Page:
The physiologically active substance used in the present invention may be itself or a pharmaceutically acceptable salt.

As such a salt, when the above-mentioned physiologically active substance has a basic group such as an amino group, there are listed salts with inorganic acids (also called inorganic free acid) (for example, carbonic acid, bicarbonic acid, hydrochloric acid, sulfuric acid, nitric acid, boric acid and the like) and organic acids (also called organic free acid) (for example, succinic acid, acetic acid, propionic acid, trifluoroacetic acid and the like) and the like.

When the physiologically active substance has an acidic group such as a carboxyl group and the like, there are listed salts with inorganic bases (also called inorganic free base) (for example, alkali metals such as sodium, potassium and the like, alkaline earth metals such as calcium, magnesium and the like) and organic bases (also called organic free base) (for example, organic amines such as triethylamine and the like, basic amino acids such as arginine and the like) and the like. The physiologically active peptide may form a metal complex compound (for example, copper complex, zinc complex and the like).

As the preferable examples of the physiologically active peptide, there are listed LH-RH derivatives or salts thereof effective on hormone-dependent diseases, particularly, sex hormone-dependent cancers (for example, prostate cancer, uterine cancer, breast cancer, pituitary tumor and the like), sex hormone-dependent diseases such as prostatic hyperplasia, endometriosis, uterine myoma, precocious puberty, dysmenorrhea, amenorrhea, premenstrual syndrome, multilocular ovary syndrome and the like and contraception (or, when rebound effect after drug withdrawal is utilized, infertility), recurrence of breast cancer after the operation for premenopausal breast cancer. Also listed are LH-RH derivatives and salts thereof effective on benign or malignant tumors which are LH-RH sensitive though sex hormone-independent.

Specific examples of the LH-RH derivative and salt thereof include peptides described in Treatment with GnRH analogs: Controversies and perspectives [published by The Parthenon Publishing Group Ltd., 1996], Japanese Patent Application National Publication (Laid-Open) No. 3-503165, and JP-A Nos. 3-101695, 7-97334 and 8-259460, and the like.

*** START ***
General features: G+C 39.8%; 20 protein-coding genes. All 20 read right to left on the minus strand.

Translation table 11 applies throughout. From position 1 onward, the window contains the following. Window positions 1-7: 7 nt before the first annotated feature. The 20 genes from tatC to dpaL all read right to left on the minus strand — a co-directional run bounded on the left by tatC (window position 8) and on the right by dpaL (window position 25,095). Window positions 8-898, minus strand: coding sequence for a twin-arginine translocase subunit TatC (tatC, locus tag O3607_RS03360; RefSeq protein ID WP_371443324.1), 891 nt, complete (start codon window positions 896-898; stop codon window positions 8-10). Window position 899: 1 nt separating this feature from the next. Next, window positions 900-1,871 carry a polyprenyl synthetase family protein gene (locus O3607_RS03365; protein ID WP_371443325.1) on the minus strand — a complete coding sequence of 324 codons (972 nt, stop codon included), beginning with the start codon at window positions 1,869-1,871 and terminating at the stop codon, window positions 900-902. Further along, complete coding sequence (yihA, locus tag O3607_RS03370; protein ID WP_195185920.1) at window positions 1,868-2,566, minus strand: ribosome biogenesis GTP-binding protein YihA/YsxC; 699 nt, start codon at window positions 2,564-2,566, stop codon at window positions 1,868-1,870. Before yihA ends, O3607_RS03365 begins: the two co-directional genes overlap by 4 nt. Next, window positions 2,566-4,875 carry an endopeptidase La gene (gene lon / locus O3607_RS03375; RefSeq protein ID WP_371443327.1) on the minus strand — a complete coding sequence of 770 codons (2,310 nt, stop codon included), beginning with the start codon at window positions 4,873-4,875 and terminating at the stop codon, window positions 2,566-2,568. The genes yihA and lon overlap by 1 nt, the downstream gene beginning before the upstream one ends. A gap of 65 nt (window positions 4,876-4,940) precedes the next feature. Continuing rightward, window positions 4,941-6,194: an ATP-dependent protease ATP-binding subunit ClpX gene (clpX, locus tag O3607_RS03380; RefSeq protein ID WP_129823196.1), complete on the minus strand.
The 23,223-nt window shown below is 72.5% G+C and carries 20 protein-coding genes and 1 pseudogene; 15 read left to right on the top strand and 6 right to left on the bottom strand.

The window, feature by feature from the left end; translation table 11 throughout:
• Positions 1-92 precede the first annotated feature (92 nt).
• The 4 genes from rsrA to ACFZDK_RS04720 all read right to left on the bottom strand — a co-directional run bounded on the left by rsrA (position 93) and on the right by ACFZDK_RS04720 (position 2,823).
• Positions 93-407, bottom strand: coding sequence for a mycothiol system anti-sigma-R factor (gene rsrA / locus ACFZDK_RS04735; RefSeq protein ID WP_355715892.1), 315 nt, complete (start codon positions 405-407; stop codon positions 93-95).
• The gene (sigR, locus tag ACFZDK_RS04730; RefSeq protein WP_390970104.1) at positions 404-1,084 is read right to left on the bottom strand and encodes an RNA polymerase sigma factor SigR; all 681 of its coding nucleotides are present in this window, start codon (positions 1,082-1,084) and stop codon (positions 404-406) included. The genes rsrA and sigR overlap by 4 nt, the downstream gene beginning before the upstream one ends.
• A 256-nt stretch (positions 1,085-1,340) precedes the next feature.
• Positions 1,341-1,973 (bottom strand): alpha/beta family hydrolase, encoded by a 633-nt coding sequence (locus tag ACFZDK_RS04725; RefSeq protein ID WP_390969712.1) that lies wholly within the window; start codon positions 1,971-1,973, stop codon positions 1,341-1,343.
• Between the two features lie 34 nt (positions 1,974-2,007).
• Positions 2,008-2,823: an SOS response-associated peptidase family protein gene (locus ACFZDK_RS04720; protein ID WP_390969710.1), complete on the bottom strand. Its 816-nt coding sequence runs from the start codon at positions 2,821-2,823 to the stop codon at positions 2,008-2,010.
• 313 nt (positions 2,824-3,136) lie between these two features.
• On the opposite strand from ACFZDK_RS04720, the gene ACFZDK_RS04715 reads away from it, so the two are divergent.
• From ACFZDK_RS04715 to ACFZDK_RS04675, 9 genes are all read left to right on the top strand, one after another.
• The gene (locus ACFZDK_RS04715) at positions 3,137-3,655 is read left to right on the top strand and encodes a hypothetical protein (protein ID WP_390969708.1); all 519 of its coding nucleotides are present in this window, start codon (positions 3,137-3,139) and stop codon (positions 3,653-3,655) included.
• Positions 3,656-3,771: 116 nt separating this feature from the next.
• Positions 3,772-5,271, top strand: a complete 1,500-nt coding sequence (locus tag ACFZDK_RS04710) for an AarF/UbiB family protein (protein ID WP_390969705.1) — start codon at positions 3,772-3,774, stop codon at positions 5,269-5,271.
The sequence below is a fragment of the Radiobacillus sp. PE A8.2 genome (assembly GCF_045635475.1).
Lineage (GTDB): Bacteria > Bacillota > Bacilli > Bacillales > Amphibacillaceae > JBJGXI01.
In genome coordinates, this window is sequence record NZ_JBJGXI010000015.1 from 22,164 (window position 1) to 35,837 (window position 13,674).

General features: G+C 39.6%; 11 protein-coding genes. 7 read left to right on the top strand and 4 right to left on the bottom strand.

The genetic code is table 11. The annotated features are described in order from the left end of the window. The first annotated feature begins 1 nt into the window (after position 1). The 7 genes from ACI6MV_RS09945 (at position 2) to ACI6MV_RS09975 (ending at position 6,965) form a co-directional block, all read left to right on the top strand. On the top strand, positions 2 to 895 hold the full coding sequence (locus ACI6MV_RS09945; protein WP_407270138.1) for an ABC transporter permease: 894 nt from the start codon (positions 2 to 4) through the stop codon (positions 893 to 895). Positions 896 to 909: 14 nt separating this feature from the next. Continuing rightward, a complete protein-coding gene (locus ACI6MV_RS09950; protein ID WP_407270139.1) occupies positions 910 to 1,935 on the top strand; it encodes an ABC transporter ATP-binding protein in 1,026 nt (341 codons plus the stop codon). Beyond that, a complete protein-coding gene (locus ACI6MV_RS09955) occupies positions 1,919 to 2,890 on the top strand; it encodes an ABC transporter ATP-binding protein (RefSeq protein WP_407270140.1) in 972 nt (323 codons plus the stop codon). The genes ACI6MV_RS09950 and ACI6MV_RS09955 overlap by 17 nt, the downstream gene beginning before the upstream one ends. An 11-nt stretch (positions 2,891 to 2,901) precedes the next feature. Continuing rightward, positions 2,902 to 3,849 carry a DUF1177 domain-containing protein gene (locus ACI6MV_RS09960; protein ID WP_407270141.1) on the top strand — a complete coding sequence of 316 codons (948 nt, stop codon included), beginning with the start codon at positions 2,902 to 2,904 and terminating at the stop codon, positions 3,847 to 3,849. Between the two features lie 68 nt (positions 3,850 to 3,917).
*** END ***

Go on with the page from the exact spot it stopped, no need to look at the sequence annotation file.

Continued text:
As the LH-RH derivative, a LH-RH agonist and LH-RH antagonist are listed, and as the LH-RH antagonist, for example, physiologically active peptides of the general formula [I]

X-D2Nal-D4ClPhe-D3Pal-Ser-A-B-Leu-C-Pro-DAlaNH2

[wherein, X represents N(4H2-furoyl)Gly or NAc, A represents a residue selected from NMeTyr, Tyr, Aph(Atz) and NMeAph(Atz), B represents a residue selected from DLys(Nic), DCit, DLys(AzaglyNic), DLys(AzaglyFur), DhArg(Et2), DAph(Atz) and DhCi, and C represents Lys(Nisp), Arg or hArg(Et2), respectively.]
or salts thereof and the like are used.

As the LH-RH agonist, for example, physiologically active peptides of the general formula [II]

5-oxo-Pro-His-Trp-Ser-Tyr-Y-Leu-Arg-Pro-Z

[wherein, Y represents a residue selected from DLeu, DAla, DTrp, DSer(tBu), D2NaI and DHis(ImBzl), and Z represents NH—C2H5 or Gly-NH2, respectively.]
or salts thereof and the like are used. Particularly, a peptide in which Y represents DLeu and Z represents NH—C2H5 (namely, peptide A represented by 5-oxo-Pro-His-Trp-Ser-Tyr-DLeu-Leu-Arg-Pro-NH—C2H5; Leuproline) or salts thereof (for example, acetate) are suitable.

These peptide can be produced by methods described in the above-mentioned literatures or publications, or methods pursuant to them.

Abbreviations used in this specification have the following meanings.

Abbreviation Name
N(4H2-furoyl)Gly: N-tetrahydrofuroylglycine residue
NAc: N-acetyl group
D2Nal: D-3-(2-naphthyl)alanine residue
D4ClPhe: D-3-(4-chloro)phenylalanine residue
D3Pal: D-3-(3-pyridyl)alanine residue
NMeTyr: N-methyltyrosine residue
Aph(Atz): N-[5′-(3′-amino-1′H-1′,2′,4′-triazolyl)]phenylalanine
residue
NMeAph(Atz): N-methyl-[5′-(3′-amino-1′H-1′,2′,4′-
triazolyl)]phenylalanine residue
DLys(Nic): D-(e-N-nicotinoyl)lysine residue
Dcit: D-citrulline residue
DLys(AzaglyNic): D-(azaglycylnicotinoyl)lysine residue
DLys(AzaglyFur): D-(azaglycylfuranyl)lysine residue
DhArg(Et2): D-(N,N′-diethyl)homoarginine residue
DAph(Atz): D-N-[5′-(3′-amino-1′H-1′,2′,4′-
triazolyl)]phenylalanine residue
DhCi: D-homocitrulline residue
Lys(Nisp): (e-N-isopropyl)lysine residue
hArg(Et2): (N,N′-diethyl)homoarginine residue

When other amino acids are represented by abbreviations, they are based on abbreviations according to IUPAC-IUB Commission of Biochemical Nomenclature (European Journal of Biochemistry), vol. 138, pp. 9 to 37 (1984) and conventional abbreviations in the art, and when amino acids have optical isomers, they are in the form of L-amino acid unless otherwise stated.

The hydroxynaphthoic acid used in the present invention is prepared by bonding one hydroxyl group and one carboxyl group to different carbons in naphthalene. Therefore, 14 isomers in total are present in which the position of a hydroxyl group varies for carboxyl groups situated at 1-position and 2-position of a naphthalene ring. Any isomer among them may be used, and a mixture of them at any ratio may also be used. As described later, those having larger acid dissociation constants are preferable, or those having small pKa's (pKa=−log10 Ka, Ka represent acid dissociation constant) are preferable. Those having slight water-solubility are preferable.